These 31 cows pretty well filled a cattle liner and some of the cows I purchased were heavy in calf so I was concerned about them making the trip. When they arrived here after the 1500 mile trip, two of the cows had baby calves that were born on the truck. They were healthy and had nursed so all was good. I remember paying the trucking company $1400 for the trip, so I got these cows home for approximately $45.00 per cow. Gasoline must have been cheaper in those days... haha!
HC Trendsetter 26K bred very well at Ramsholt Farms, and when they dispersed, many of the high selling animals were either daughters or grand daughters of him. He is one bull that I have oftentimes wished I could find some semen from.
I don't think there are any of these type of females left in the dual purpose branch of the breed. This was pretty well the end of that era, as they had to push milk production to compete in the dairy industry. Today, the remaining herds have very high milk production and the cows resemble other dairy breeds.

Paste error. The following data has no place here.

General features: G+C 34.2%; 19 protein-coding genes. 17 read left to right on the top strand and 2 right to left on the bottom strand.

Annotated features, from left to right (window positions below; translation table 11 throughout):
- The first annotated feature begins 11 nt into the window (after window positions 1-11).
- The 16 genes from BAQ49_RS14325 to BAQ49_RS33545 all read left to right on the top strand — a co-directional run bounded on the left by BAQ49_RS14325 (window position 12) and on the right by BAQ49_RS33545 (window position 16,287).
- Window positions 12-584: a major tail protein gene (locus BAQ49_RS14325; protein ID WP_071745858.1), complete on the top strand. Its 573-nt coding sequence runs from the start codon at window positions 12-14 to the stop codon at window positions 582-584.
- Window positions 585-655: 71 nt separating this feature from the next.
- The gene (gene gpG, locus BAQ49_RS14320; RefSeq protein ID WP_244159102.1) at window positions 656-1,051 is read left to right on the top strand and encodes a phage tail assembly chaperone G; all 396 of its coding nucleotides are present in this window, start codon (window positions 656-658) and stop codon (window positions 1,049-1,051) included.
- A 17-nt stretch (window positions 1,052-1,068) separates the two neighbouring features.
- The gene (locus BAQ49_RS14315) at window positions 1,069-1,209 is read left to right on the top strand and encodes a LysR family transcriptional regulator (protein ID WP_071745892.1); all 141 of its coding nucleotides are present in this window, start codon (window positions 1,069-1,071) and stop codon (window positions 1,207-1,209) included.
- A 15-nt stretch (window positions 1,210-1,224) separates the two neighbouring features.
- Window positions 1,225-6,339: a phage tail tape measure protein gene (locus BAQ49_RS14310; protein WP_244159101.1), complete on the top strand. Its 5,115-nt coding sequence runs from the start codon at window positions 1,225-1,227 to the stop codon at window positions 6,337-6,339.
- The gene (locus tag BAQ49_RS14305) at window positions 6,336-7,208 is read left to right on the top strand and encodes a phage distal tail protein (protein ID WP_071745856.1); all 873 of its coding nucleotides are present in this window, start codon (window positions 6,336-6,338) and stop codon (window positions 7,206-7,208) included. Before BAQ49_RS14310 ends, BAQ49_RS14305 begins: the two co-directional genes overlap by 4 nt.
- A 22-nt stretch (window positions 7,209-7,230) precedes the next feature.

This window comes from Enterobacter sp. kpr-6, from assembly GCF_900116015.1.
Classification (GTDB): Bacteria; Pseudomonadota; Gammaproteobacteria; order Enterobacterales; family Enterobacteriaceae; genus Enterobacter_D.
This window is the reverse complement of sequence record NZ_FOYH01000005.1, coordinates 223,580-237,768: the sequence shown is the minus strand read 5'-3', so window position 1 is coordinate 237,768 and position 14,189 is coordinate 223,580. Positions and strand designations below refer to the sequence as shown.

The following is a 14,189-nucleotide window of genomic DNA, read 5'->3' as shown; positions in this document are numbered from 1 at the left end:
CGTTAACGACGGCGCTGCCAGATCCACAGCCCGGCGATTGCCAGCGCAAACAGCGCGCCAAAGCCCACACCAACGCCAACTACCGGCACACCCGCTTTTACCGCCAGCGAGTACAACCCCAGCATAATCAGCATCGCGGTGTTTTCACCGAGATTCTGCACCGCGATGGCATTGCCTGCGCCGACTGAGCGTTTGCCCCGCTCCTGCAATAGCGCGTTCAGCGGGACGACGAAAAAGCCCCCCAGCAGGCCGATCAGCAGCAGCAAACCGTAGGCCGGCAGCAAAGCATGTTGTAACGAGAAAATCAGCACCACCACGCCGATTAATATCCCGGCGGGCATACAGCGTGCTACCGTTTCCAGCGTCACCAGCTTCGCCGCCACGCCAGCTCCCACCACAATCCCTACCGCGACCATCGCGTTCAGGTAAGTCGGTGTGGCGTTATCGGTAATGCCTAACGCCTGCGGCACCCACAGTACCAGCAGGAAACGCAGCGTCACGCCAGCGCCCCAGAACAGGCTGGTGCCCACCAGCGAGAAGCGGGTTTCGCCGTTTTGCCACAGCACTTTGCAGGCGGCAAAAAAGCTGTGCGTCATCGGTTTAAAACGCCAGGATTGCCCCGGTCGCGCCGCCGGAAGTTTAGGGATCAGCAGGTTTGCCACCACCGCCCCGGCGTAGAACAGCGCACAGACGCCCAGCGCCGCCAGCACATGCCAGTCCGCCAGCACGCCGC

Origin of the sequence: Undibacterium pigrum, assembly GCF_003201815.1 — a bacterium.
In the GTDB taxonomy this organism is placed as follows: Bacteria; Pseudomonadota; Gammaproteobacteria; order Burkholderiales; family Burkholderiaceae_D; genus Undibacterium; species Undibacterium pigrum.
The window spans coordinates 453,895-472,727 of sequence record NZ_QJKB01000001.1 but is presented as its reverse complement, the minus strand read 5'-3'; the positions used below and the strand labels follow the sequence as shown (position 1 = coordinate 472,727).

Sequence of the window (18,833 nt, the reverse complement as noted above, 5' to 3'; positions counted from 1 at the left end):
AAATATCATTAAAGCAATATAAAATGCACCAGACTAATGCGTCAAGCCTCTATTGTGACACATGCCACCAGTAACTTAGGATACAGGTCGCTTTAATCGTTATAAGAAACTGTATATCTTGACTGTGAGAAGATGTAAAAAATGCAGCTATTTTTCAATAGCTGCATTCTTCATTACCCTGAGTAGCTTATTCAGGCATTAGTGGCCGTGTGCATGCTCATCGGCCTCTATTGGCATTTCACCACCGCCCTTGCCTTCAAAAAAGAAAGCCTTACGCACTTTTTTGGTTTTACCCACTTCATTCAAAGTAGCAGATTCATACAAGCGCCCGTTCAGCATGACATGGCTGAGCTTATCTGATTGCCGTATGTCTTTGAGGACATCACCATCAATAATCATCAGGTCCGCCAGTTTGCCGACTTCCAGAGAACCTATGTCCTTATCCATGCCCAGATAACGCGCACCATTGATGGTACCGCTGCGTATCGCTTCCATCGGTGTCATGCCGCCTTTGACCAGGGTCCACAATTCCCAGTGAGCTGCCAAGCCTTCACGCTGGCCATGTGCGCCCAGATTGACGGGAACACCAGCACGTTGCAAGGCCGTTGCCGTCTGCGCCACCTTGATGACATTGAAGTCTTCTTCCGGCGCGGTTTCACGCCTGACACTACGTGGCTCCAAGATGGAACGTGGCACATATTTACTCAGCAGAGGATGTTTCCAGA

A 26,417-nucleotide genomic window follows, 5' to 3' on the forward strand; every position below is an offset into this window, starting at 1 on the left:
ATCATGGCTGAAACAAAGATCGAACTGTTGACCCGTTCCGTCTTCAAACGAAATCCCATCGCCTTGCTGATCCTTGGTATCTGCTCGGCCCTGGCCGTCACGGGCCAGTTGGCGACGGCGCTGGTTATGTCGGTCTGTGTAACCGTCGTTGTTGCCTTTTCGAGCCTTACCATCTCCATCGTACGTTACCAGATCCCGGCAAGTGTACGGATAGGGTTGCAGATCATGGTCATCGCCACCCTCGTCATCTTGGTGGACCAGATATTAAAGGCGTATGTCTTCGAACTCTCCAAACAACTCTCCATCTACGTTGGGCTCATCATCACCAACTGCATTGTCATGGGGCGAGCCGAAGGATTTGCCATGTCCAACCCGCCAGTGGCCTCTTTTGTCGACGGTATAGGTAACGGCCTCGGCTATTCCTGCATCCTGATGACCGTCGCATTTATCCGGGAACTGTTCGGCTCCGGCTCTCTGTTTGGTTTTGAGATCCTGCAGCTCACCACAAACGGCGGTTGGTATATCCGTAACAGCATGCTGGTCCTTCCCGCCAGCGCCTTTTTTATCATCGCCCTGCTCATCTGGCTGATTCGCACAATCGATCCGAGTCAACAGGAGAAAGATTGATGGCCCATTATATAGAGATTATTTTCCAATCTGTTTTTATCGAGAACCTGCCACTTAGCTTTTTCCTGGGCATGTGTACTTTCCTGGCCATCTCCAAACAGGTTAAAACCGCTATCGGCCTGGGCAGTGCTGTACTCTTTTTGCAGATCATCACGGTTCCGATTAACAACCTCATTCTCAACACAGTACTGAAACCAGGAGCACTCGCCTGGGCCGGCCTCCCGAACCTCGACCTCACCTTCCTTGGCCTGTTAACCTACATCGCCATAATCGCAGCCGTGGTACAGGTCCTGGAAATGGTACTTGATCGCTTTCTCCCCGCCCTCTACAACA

« Last Edit: June 06, 2016, 11:09:50 AM by justintime »
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Offline -XBAR-

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Re: New Herdsire
« Reply #36 on: June 06, 2016, 11:30:35 AM »
I personally feel the bull is way too big for my operation. Don't get me wrong, I love his phenotypic makeup but give me a bull like that about 500-600 lbs. lighter in a Purebred Shorthorn.